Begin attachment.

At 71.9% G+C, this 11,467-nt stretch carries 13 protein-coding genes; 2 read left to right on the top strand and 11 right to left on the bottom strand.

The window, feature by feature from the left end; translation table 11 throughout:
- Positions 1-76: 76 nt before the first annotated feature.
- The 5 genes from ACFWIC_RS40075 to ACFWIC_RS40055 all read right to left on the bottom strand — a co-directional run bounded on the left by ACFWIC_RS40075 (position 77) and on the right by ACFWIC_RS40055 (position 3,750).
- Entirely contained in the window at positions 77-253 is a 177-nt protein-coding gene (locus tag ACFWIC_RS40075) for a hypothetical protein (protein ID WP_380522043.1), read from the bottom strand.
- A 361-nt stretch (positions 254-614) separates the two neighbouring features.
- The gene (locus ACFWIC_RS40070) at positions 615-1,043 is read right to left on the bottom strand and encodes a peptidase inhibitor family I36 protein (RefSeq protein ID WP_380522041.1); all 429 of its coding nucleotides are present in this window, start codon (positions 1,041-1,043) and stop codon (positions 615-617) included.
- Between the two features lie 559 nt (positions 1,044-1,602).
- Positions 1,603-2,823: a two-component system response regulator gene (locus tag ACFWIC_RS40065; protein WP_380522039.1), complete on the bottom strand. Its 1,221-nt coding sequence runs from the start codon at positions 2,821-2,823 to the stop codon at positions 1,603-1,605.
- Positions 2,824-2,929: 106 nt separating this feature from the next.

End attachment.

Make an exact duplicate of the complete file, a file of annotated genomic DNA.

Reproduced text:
At 71.9% G+C, this 11,467-nt stretch carries 13 protein-coding genes; 2 read left to right on the top strand and 11 right to left on the bottom strand.

The window, feature by feature from the left end; translation table 11 throughout:
- Positions 1-76: 76 nt before the first annotated feature.
- The 5 genes from ACFWIC_RS40075 to ACFWIC_RS40055 all read right to left on the bottom strand — a co-directional run bounded on the left by ACFWIC_RS40075 (position 77) and on the right by ACFWIC_RS40055 (position 3,750).
- Entirely contained in the window at positions 77-253 is a 177-nt protein-coding gene (locus tag ACFWIC_RS40075) for a hypothetical protein (protein ID WP_380522043.1), read from the bottom strand.
- A 361-nt stretch (positions 254-614) separates the two neighbouring features.
- The gene (locus ACFWIC_RS40070) at positions 615-1,043 is read right to left on the bottom strand and encodes a peptidase inhibitor family I36 protein (RefSeq protein ID WP_380522041.1); all 429 of its coding nucleotides are present in this window, start codon (positions 1,041-1,043) and stop codon (positions 615-617) included.
- Between the two features lie 559 nt (positions 1,044-1,602).
- Positions 1,603-2,823: a two-component system response regulator gene (locus tag ACFWIC_RS40065; protein WP_380522039.1), complete on the bottom strand. Its 1,221-nt coding sequence runs from the start codon at positions 2,821-2,823 to the stop codon at positions 1,603-1,605.
- Positions 2,824-2,929: 106 nt separating this feature from the next.